There’s a childlike sense of whimsy in the paintings of artist Bong Anore. A banca-sized bangus ferries children across the nighttime sky. In another, a couple on a journey straddles a giant carp like they would a horse. Across an orange sky, children fly multicolored kites—the vivid green of a towering tree standing in stark contrast.
In all of his paintings, Anore includes colorful kites. It’s a motif he has made his own. Kites symbolize lofty dreams and freedom; their ability to soar high only limited by the length of string that tethers them to the ground.
In an interview, the artist quoted lyrics from the song, “Saranggola ni Pepe” popularized by Celeste Legaspi. “Parang si Pepe na may saranggola na matayog ang lipad, matayog din ang aking pangarap.”
Anore, who turns 50 later this year, was born and raised in Binangonan, Rizal, which is considered by many as an “artists’ paradise.” He began drawing cartoon characters and superheroes back in primary school—no kites yet.
It was only after experimenting with different media and painting styles that he latched on to his signature kites. “I came to love them. During my exploratory years, I tried abstracts, landscapes, florals, still lifes and even portraiture but came to realize kites as an identity, my identity,” Anore said.
Before he could devote himself entirely to art, however, he first had to follow his parents’ wishes for him to take on a viable course. “I took a different course in college, Electronics and Communications Engineering but it only made me fall in love with art even more. My kite drawings were influenced by [the drafts required] for engineering drawings.”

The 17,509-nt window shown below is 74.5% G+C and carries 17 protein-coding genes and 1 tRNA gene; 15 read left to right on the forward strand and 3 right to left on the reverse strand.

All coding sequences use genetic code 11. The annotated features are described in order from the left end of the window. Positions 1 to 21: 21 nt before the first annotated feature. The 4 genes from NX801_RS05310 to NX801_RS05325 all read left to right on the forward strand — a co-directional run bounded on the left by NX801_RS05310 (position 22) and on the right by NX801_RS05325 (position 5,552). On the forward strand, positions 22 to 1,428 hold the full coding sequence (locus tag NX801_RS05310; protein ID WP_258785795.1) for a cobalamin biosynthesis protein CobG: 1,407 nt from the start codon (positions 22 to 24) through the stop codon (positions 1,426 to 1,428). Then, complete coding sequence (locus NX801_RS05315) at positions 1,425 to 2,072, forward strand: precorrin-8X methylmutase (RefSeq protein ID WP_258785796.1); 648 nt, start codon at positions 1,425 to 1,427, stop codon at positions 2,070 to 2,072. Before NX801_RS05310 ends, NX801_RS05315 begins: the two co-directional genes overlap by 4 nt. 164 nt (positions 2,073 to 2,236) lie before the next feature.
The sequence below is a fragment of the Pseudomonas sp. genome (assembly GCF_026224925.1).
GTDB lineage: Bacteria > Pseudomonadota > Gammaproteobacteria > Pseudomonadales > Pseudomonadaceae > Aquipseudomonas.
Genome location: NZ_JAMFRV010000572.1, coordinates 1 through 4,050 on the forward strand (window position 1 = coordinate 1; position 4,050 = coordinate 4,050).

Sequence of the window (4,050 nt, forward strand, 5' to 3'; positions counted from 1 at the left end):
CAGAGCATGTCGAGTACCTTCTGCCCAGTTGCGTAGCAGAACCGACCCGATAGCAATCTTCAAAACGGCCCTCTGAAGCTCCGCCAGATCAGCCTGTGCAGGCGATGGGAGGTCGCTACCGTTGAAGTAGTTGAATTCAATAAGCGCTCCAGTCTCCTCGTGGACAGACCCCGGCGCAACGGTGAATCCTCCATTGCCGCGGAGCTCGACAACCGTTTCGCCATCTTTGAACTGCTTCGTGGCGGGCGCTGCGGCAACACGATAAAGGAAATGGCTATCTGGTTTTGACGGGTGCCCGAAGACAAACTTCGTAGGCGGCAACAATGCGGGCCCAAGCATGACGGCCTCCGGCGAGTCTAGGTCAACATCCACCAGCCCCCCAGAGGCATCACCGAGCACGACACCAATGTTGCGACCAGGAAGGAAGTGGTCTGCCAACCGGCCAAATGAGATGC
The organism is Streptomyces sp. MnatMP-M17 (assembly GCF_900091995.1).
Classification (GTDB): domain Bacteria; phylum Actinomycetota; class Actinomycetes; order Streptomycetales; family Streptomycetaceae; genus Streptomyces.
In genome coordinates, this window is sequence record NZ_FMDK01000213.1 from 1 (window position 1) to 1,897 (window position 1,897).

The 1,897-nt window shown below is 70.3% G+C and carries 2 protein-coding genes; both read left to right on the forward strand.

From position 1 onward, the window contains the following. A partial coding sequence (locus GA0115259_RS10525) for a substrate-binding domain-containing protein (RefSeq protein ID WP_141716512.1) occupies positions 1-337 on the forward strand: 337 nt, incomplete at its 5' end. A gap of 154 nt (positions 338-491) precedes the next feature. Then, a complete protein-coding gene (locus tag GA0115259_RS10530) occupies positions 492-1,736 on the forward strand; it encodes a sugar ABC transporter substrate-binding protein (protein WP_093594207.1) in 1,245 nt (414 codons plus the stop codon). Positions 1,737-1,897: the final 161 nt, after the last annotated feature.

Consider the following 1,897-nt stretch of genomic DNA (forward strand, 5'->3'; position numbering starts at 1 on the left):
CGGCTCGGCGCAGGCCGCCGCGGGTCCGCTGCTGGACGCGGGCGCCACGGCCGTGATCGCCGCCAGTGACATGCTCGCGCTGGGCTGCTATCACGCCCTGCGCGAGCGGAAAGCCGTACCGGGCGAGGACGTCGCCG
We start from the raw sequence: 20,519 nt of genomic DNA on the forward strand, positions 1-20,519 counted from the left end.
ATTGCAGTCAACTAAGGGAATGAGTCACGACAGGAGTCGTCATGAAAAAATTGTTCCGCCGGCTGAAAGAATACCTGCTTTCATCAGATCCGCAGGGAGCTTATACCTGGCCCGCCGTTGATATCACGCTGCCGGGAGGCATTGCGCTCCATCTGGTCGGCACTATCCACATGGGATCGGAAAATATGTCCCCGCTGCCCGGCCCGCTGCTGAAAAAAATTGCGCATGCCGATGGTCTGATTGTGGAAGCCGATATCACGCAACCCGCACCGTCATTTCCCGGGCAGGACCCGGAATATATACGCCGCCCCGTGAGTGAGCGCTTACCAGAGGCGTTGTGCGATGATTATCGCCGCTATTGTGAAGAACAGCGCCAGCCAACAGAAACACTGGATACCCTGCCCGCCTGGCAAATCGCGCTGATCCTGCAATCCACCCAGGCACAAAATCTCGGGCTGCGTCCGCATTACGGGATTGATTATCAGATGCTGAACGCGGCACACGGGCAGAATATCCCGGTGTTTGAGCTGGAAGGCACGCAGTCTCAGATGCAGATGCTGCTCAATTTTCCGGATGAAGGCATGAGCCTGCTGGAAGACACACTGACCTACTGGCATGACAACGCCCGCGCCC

Since then, Anore has held four solo exhibits as well as participated in group exhibits held at the San Agustin Museum in Intramuros and in a gallery in New York City, USA.
His brightly colored images translate well as greeting cards and have been chosen seven times by Hallmark for its Christmas card cover and souvenir designs from 2011 to 2018, and by Dohle Seafront Philippines, a shipping firm, in 2019.
His art has also garnered prizes including 3rd place at Robinsons Land Corporation’s 1st National Art Competition in 2018.
For his 5th solo show “Ode to the Wind” at Artablado in Robinsons Galleria, Anore embraces further his love for kites that he describes as “symbols of hope, joy and success rolled into one perfect pastime.” By continuing to paint kites, he said he is “immortalizing… a moment of flight [and showing that] nothing is impossible.”
The artist who admires the works of Van Gogh, Monet, Raphael and Michelangelo is also amazed by Filipino masters like Malang, Legaspi, Botong and Luna.
Of his exhibit that runs from July 1 to 19, he described the space as “a wonderful venue to be heard loud and clear.”
“I feel at home here. They treat me like family so having another show here is… a testament to the evolution and development of the ARTablado program,” he said.
Established in 2020, Robinsons Land ARTablado, a portmanteau of “art” and “entablado” is Robinsons Land’s very own stage in showcasing the Filipino ingenuity and creativity. This platform allows emerging and established artists to freely express themselves through art and paves the way to greater recognition of their talent and hard work. To date, ARTablado has mounted numerous exhibitions and hosted over 300 artists.